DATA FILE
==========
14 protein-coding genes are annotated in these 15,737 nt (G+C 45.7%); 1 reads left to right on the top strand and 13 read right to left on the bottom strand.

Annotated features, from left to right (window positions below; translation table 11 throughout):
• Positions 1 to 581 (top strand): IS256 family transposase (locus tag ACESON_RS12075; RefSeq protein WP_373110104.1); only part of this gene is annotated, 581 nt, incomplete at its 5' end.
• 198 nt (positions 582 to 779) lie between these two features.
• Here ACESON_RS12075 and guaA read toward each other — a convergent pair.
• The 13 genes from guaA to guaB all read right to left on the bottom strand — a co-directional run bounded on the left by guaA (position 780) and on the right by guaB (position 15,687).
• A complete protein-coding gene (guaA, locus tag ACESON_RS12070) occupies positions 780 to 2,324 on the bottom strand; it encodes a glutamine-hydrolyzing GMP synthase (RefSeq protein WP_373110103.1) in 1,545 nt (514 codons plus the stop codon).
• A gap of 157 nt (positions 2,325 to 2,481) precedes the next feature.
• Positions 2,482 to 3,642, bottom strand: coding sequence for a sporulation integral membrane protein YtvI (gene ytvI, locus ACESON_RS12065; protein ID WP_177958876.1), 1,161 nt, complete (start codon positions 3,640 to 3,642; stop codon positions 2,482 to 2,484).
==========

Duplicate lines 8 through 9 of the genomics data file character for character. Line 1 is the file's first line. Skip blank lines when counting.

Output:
• A gap of 157 nt (positions 2,325 to 2,481) precedes the next feature.
• Positions 2,482 to 3,642, bottom strand: coding sequence for a sporulation integral membrane protein YtvI (gene ytvI, locus ACESON_RS12065; protein ID WP_177958876.1), 1,161 nt, complete (start codon positions 3,640 to 3,642; stop codon positions 2,482 to 2,484).